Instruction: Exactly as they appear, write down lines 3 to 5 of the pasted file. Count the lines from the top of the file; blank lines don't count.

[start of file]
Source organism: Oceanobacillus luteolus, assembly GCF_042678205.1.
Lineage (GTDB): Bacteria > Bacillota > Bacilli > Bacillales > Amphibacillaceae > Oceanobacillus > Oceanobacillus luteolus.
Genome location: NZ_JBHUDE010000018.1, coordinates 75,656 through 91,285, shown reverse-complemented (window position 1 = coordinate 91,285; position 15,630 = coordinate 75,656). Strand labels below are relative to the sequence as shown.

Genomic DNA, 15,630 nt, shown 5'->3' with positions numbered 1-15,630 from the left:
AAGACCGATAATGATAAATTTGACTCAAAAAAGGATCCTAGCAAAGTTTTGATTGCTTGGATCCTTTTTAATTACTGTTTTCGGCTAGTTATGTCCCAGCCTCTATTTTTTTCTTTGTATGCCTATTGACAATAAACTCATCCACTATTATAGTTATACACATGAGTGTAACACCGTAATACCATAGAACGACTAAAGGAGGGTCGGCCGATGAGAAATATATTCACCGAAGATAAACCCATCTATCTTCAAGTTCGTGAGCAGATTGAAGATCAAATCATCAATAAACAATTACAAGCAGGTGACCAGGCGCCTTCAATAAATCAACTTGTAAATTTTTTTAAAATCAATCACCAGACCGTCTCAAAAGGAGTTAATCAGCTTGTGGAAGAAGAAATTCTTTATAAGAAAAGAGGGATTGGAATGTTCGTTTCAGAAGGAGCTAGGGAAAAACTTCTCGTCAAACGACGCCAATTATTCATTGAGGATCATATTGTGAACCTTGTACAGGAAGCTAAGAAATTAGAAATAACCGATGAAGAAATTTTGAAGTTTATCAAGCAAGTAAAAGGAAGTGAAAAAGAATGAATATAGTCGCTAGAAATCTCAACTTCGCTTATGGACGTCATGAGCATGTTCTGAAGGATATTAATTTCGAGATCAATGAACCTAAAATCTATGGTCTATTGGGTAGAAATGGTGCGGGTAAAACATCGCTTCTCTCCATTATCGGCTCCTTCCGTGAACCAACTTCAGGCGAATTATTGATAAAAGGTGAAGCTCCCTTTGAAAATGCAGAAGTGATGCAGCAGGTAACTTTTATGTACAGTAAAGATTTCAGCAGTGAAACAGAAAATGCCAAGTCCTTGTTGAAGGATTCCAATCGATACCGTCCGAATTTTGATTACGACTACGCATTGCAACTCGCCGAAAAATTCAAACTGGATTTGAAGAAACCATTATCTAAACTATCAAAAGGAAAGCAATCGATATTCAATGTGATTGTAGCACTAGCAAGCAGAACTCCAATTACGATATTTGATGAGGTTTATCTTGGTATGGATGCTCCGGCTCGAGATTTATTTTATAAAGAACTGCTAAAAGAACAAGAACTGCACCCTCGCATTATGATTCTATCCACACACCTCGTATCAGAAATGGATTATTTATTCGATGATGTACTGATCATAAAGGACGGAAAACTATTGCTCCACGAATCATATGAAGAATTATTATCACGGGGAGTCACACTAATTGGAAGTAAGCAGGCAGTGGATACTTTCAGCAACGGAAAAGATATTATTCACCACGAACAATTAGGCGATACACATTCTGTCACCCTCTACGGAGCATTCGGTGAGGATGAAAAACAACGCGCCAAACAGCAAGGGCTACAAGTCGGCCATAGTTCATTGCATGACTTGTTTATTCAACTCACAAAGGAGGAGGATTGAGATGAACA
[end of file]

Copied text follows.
Genome location: NZ_JBHUDE010000018.1, coordinates 75,656 through 91,285, shown reverse-complemented (window position 1 = coordinate 91,285; position 15,630 = coordinate 75,656). Strand labels below are relative to the sequence as shown.

Genomic DNA, 15,630 nt, shown 5'->3' with positions numbered 1-15,630 from the left:
AAGACCGATAATGATAAATTTGACTCAAAAAAGGATCCTAGCAAAGTTTTGATTGCTTGGATCCTTTTTAATTACTGTTTTCGGCTAGTTATGTCCCAGCCTCTATTTTTTTCTTTGTATGCCTATTGACAATAAACTCATCCACTATTATAGTTATACACATGAGTGTAACACCGTAATACCATAGAACGACTAAAGGAGGGTCGGCCGATGAGAAATATATTCACCGAAGATAAACCCATCTATCTTCAAGTTCGTGAGCAGATTGAAGATCAAATCATCAATAAACAATTACAAGCAGGTGACCAGGCGCCTTCAATAAATCAACTTGTAAATTTTTTTAAAATCAATCACCAGACCGTCTCAAAAGGAGTTAATCAGCTTGTGGAAGAAGAAATTCTTTATAAGAAAAGAGGGATTGGAATGTTCGTTTCAGAAGGAGCTAGGGAAAAACTTCTCGTCAAACGACGCCAATTATTCATTGAGGATCATATTGTGAACCTTGTACAGGAAGCTAAGAAATTAGAAATAACCGATGAAGAAATTTTGAAGTTTATCAAGCAAGTAAAAGGAAGTGAAAAAGAATGAATATAGTCGCTAGAAATCTCAACTTCGCTTATGGACGTCATGAGCATGTTCTGAAGGATATTAATTTCGAGATCAATGAACCTAAAATCTATGGTCTATTGGGTAGAAATGGTGCGGGTAAAACATCGCTTCTCTCCATTATCGGCTCCTTCCGTGAACCAACTTCAGGCGAATTATTGATAAAAGGTGAAGCTCCCTTTGAAAATGCAGAAGTGATGCAGCAGGTAACTTTTATGTACAGTAAAGATTTCAGCAGTGAAACAGAAAATGCCAAGTCCTTGTTGAAGGATTCCAATCGATACCGTCCGAATTTTGATTACGACTACGCATTGCAACTCGCCGAAAAATTCAAACTGGATTTGAAGAAACCATTATCTAAACTATCAAAAGGAAAGCAATCGATATTCAATGTGATTGTAGCACTAGCAAGCAGAACTCCAATTACGATATTTGATGAGGTTTATCTTGGTATGGATGCTCCGGCTCGAGATTTATTTTATAAAGAACTGCTAAAAGAACAAGAACTGCACCCTCGCATTATGATTCTATCCACACACCTCGTATCAGAAATGGATTATTTATTCGATGATGTACTGATCATAAAGGACGGAAAACTATTGCTCCACGAATCATATGAAGAATTATTATCACGGGGAGTCACACTAATTGGAAGTAAGCAGGCAGTGGATACTTTCAGCAACGGAAAAGATATTATTCACCACGAACAATTAGGCGATACACATTCTGTCACCCTCTACGGAGCATTCGGTGAGGATGAAAAACAACGCGCCAAACAGCAAGGGCTACAAGTCGGCCATAGTTCATTGCATGACTTGTTTATTCAACTCACAAAGGAGGAGGATTGAGATGAACA